Electronic Theses and Dissertations

Identifier

509

Date

2012

Date of Award

4-15-2012

Document Type

Thesis

Degree Name

Master of Science

Major

Psychology

Concentration

Clinical Psychology

Committee Chair

James P Whelan

Committee Member

George Relyea

Committee Member

Andrew W. Meyers

Abstract

Impulsivity has been implicated as a contributing factor in the development of gambling problems among college students, but attempts to confirm this relation has been inconsistent. An explanation for incongruous findings is that impulsivity may be multidimensional and differentially predictive of behaviors. Utilizing a diverse sample of college students, a factor analysis of self-report measures of impulsivity revealed a three-factor structure of Behavioral Activation, Preference for Stimulation, and Inhibition Control that was remarkably similar to the structure found by Meda and colleagues (2009). Low risk and symptomatic gamblers scored significantly lower on Behavioral Activation and Inhibition Control than non-gamblers. Conversely, low risk and symptomatic gamblers scored significantly higher on Preference for Stimulation. Prevalence of gambling and gambling activity preference for this sample was also assessed.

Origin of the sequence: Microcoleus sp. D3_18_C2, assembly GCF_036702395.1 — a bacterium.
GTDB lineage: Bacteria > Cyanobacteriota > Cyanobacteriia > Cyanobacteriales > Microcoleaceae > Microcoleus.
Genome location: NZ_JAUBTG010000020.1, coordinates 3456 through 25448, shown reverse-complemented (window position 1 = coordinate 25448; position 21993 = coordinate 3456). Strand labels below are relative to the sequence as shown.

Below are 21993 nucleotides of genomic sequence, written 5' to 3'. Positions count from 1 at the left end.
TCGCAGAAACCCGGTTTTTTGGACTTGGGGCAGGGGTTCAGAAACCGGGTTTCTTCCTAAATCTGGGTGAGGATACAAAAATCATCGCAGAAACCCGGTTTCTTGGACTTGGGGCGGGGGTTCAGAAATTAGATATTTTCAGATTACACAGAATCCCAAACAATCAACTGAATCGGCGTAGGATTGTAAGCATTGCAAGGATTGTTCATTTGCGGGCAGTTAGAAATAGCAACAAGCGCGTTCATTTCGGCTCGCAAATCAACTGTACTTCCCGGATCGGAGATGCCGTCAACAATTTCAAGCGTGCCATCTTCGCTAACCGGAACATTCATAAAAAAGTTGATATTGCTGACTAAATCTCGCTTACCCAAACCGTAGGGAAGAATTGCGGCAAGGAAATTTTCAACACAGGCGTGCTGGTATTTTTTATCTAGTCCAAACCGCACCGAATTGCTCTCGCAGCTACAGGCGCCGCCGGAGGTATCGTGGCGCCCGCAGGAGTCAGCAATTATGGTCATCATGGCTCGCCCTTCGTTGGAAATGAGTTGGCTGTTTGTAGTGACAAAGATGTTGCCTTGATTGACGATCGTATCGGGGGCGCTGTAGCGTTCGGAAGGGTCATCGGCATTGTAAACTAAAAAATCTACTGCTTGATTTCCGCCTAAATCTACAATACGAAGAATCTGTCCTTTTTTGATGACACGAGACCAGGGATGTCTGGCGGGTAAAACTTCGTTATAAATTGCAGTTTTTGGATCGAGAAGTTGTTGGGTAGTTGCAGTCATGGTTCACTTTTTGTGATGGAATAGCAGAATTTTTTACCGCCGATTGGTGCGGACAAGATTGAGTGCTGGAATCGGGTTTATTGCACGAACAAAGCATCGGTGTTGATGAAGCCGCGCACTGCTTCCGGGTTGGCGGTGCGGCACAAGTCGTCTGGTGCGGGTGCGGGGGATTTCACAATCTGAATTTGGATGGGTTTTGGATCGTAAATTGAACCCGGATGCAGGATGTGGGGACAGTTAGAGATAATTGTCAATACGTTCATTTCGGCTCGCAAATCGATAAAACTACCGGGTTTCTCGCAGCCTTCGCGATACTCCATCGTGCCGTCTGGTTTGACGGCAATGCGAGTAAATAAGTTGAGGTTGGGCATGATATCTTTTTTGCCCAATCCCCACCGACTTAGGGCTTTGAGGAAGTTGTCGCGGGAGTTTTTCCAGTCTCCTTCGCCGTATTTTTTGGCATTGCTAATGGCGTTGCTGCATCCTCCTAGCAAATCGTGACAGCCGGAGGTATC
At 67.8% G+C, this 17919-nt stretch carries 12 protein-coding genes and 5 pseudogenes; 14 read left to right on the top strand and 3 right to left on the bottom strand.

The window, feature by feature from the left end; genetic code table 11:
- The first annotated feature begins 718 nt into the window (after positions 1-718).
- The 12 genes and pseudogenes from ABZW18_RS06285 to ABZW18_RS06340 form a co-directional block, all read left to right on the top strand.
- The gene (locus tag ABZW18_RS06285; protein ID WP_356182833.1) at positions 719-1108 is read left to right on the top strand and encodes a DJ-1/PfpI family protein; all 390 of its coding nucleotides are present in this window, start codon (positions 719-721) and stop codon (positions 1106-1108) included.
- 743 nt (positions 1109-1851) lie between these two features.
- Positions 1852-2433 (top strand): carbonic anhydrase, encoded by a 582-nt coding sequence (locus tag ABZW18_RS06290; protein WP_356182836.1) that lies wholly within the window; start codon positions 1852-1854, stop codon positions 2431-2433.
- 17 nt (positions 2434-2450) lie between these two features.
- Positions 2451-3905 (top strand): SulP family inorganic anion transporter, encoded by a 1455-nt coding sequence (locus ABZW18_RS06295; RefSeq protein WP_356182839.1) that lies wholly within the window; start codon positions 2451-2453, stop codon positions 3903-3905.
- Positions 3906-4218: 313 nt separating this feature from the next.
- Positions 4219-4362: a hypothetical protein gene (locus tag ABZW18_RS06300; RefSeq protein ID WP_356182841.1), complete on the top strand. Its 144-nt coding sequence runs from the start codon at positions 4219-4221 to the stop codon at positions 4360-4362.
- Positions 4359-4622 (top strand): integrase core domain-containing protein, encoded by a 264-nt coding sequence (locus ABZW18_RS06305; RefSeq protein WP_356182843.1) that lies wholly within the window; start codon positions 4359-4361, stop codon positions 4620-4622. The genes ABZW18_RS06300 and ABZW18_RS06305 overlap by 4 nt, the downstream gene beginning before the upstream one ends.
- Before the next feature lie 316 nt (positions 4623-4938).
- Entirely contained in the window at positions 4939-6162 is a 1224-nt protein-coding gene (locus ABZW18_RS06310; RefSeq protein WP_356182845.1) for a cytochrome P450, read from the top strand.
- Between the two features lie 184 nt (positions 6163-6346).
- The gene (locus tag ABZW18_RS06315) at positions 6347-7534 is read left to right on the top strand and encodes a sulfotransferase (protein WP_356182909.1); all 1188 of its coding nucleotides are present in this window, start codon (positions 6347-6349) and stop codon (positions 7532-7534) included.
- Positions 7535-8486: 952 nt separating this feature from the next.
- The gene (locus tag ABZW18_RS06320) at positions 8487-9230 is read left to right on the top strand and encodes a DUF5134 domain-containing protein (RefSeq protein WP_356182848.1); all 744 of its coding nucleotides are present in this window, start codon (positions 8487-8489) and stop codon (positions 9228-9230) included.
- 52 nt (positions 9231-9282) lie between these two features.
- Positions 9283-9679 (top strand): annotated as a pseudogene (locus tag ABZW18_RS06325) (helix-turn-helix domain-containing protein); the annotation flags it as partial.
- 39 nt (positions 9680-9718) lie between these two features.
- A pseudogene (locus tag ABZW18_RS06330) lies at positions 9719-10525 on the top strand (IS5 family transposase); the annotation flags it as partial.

Comments

Data is provided by the student.

Library Comment

dissertation or thesis originally submitted to the local University of Memphis Electronic Theses & dissertation (ETD) Repository.

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